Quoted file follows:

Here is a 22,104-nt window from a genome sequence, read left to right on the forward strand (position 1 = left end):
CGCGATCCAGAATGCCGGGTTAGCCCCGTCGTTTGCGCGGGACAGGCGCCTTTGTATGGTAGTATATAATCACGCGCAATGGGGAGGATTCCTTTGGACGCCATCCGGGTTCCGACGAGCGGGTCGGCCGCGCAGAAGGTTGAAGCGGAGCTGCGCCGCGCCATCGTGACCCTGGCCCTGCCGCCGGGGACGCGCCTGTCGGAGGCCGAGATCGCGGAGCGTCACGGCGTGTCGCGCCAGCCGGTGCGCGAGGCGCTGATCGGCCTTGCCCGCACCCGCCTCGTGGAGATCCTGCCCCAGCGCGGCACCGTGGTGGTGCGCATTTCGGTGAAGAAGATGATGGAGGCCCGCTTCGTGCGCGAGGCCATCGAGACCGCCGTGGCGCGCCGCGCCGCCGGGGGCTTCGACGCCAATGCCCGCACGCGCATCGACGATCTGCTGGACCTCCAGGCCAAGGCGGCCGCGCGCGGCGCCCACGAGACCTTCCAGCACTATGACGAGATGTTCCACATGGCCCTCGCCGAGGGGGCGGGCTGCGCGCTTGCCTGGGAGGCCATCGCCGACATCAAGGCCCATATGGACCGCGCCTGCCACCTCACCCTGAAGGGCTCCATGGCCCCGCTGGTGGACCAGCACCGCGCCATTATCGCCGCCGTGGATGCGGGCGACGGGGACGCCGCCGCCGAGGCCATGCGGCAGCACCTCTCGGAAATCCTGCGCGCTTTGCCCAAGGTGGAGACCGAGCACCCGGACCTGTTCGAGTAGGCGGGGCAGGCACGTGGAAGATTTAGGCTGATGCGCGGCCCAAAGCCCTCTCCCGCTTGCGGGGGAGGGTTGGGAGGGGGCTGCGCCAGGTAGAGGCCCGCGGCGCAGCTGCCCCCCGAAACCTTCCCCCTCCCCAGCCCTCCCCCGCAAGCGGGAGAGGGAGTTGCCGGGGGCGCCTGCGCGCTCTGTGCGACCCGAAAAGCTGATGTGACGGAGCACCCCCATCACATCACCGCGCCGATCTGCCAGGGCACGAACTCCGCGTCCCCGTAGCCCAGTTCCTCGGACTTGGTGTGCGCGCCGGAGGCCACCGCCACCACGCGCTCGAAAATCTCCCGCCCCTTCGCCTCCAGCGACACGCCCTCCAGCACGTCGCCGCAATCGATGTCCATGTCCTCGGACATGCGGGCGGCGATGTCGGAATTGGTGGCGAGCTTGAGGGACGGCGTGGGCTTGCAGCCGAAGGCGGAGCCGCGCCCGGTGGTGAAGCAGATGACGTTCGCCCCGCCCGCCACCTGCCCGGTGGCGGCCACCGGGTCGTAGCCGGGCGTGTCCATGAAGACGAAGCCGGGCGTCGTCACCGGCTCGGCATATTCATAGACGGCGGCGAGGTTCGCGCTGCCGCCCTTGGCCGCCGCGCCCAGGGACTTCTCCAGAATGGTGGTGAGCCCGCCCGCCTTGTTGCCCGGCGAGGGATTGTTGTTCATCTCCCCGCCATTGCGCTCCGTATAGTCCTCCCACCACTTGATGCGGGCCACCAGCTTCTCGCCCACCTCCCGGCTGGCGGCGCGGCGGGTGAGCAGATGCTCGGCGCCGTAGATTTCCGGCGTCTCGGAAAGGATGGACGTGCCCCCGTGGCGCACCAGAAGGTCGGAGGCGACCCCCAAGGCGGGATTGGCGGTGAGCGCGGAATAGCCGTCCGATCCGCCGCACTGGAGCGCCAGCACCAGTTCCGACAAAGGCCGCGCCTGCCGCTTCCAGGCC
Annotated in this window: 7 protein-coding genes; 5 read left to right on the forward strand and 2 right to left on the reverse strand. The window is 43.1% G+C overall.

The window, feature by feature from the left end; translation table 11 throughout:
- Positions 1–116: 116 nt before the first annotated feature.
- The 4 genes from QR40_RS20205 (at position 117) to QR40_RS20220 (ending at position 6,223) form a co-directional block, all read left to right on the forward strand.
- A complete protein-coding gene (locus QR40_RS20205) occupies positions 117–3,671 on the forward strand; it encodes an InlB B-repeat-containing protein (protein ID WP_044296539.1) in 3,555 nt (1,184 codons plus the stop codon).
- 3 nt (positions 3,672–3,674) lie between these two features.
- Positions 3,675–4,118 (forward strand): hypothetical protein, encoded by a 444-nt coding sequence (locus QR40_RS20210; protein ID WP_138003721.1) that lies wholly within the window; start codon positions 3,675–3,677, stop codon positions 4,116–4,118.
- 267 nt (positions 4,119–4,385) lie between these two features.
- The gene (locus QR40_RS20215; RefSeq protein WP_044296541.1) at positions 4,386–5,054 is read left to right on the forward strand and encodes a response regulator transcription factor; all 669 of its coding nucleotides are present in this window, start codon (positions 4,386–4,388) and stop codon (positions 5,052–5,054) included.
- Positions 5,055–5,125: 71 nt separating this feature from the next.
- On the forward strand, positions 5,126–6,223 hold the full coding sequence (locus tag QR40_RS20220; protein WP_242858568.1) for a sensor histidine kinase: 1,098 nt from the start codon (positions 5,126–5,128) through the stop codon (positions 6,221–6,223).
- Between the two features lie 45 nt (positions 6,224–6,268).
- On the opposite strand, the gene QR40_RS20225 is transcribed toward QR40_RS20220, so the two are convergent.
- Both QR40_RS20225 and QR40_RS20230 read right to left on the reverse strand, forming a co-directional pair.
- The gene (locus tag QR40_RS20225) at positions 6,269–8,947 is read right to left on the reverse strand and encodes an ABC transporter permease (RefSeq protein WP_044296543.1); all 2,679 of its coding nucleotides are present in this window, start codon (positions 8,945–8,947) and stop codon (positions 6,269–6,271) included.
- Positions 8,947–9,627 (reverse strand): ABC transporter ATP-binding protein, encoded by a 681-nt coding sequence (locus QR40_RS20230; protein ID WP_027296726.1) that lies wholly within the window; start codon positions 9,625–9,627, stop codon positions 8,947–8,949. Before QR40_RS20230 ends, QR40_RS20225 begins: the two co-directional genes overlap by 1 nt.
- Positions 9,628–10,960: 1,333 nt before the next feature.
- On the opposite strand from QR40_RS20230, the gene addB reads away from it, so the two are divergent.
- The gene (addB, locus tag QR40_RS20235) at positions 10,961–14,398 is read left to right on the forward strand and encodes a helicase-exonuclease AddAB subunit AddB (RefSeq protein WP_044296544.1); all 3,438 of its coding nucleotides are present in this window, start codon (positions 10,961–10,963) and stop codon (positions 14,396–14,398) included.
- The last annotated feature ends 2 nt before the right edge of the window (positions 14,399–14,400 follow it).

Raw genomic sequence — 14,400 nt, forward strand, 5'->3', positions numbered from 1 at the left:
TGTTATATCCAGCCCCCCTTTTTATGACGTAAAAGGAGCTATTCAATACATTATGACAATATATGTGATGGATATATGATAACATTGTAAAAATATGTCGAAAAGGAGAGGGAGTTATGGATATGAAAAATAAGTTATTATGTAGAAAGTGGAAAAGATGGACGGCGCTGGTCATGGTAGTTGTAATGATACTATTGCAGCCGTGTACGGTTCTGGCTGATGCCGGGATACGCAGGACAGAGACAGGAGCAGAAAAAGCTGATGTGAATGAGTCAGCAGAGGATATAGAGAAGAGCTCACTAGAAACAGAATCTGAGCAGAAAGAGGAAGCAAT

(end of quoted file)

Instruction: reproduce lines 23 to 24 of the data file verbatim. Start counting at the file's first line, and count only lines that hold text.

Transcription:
Raw genomic sequence — 14,400 nt, forward strand, 5'->3', positions numbered from 1 at the left:
TGTTATATCCAGCCCCCCTTTTTATGACGTAAAAGGAGCTATTCAATACATTATGACAATATATGTGATGGATATATGATAACATTGTAAAAATATGTCGAAAAGGAGAGGGAGTTATGGATATGAAAAATAAGTTATTATGTAGAAAGTGGAAAAGATGGACGGCGCTGGTCATGGTAGTTGTAATGATACTATTGCAGCCGTGTACGGTTCTGGCTGATGCCGGGATACGCAGGACAGAGACAGGAGCAGAAAAAGCTGATGTGAATGAGTCAGCAGAGGATATAGAGAAGAGCTCACTAGAAACAGAATCTGAGCAGAAAGAGGAAGCAAT